A friend from UNC (Go Heels! – it’s a gut reaction :-D), Hi Lizzie!, recommended The Madman’s Daughter as the author is a family friend (or something along those lines) and I’m glad she recommended it! It was a fast paced and engaging read and although it wasn’t perfect, it was an amazing debut novel and I can’t wait to see where her writing takes her in the future.
It has been a very long time, over 10 years if not closer to 15, since I went through my H.G. Wells obsession and read everything he wrote and from what I remember this mirrors The Island of Doctor Moreau pretty closely. I think at some point in the next few years I will go back and read Wells work again as I really enjoyed The Time Machine and The Invisible Man.
What I enjoyed most about this book was the author’s story telling ability and her great descriptions. At one point when I was getting reading my final chapter for the night before bed I had chills all over my body because of what happened and the cliff hanger of that chapter (almost the exact half-way point). Honestly, I was shocked I was able to put the book down and go to bed.
This book is definitely a reader’s book, or maybe a writer’s book? I’m never really sure what the difference is, but either way it’s a tome that really pushes you to focus on what you’re reading as there are quite a few heavy philosophical arguments and references within the novel, and it pushes you to question what is and isn’t real with the protagonist acknowledging that he’s had previous stints in a mental institution and the varying ‘ghosts’ to which the title refers.
I bought this book in 2011 at the Boston Book Festival and it’s just sat on my shelf since. I’m glad I read it, but at the same time I’m not sure why I bought it at the time as I’m terrified of ghost stories, but you’ll have to read on to find out how this one affected me. Since it’s been on my shelf for almost two years it counts for my Mount TBR ‘extra’ challenge. It took nearly two weeks to read and that’s from the denseness of the book. seriously, scroll down and read the first line—it’s a PARAGRAPH—or any of the quotes for that matter!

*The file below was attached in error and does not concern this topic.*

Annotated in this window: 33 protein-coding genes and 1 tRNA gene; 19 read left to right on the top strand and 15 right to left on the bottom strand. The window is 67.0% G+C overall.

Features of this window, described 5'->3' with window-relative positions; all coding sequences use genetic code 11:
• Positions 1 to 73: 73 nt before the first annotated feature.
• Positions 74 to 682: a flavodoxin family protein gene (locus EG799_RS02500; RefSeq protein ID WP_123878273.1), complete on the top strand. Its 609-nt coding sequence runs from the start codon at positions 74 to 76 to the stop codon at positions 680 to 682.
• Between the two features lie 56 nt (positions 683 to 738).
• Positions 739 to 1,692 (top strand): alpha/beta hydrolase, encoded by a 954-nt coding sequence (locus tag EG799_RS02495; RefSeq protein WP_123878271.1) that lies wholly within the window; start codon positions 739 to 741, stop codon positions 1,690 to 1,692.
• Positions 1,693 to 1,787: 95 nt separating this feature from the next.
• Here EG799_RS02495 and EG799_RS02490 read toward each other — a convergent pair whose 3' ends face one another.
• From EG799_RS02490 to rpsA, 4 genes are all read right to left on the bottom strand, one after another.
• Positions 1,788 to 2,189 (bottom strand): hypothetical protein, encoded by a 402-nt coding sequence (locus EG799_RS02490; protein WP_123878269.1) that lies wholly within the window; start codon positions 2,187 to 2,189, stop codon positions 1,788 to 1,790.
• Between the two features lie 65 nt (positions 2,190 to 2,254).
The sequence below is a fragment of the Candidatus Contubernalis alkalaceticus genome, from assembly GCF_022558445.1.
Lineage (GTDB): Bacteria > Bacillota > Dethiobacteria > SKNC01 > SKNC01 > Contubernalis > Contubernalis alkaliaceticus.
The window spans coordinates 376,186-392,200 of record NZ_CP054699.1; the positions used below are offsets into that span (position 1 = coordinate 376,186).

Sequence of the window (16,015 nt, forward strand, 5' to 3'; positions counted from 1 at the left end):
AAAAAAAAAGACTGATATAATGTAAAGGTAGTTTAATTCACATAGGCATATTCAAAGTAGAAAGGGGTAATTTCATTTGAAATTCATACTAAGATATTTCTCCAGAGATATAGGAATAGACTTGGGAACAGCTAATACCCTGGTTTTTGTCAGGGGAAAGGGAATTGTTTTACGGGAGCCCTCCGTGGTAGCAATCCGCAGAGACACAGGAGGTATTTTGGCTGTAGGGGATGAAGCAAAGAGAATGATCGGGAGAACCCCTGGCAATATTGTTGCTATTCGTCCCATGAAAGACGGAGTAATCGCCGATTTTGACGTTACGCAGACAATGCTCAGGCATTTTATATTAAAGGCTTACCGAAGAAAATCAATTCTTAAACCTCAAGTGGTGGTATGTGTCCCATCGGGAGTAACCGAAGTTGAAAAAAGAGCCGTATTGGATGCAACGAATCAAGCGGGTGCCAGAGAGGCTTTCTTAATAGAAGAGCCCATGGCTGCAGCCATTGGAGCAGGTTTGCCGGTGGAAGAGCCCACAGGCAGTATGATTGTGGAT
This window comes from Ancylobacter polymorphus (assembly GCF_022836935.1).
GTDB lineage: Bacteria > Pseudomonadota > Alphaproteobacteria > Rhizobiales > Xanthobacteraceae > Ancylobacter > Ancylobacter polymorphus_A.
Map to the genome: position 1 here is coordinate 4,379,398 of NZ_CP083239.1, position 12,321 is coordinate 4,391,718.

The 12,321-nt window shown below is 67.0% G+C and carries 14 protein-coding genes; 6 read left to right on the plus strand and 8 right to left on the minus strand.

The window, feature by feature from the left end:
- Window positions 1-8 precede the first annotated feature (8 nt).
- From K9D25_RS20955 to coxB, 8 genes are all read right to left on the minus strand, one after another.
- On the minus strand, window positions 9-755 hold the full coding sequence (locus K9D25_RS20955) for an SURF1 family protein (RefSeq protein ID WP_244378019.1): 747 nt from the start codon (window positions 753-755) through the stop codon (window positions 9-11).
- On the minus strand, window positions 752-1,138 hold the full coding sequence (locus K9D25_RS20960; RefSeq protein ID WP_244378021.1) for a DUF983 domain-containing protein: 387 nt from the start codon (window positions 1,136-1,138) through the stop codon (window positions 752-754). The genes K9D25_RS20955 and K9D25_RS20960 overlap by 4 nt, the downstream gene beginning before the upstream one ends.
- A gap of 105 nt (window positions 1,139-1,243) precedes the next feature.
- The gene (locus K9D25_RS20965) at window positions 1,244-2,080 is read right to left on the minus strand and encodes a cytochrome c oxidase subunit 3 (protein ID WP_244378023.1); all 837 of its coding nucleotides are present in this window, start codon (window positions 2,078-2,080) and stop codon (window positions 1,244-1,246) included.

The complete title of this work is The Professor and the Madman: A Tale of Murder, Insanity, and the Making of the Oxford English Dictionary and it fully lives up to this title. It is the history of Professor James Murray (the Professor) and Dr. W.C. Minor (the Madman) and their serendipitously linked lives through one of the greatest feats of the English-speaking world.
It’s a fascinating combination of historical novel about the Oxford English Dictionary and Biography of its longest editors (Murray) and greatest contributors (Minor). If there’s one major critique I have is that it often felt like the author purposefully used a ridiculous synonyms when a simple word would suffice. However, with his obsession for lexicography and the OED in particular, it’s not too surprising.
The story itself is fascinating, it traces Murray’s and Minor’s lives from birth to death and points out both the similarities and differences, and subtly mixes in the history of the OED and how each became involved, from Minor’s murder of a complete stranger to Murray’s insatiable curiosity as a child. What I truly appreciate about the historical research done is Winchester’s acknowledgement that some of the perceived story is not what actually happened. He makes a fair effort to point this out and to provide ample evidence to show this, specifically around the romanticized first meeting of Minor and Murray.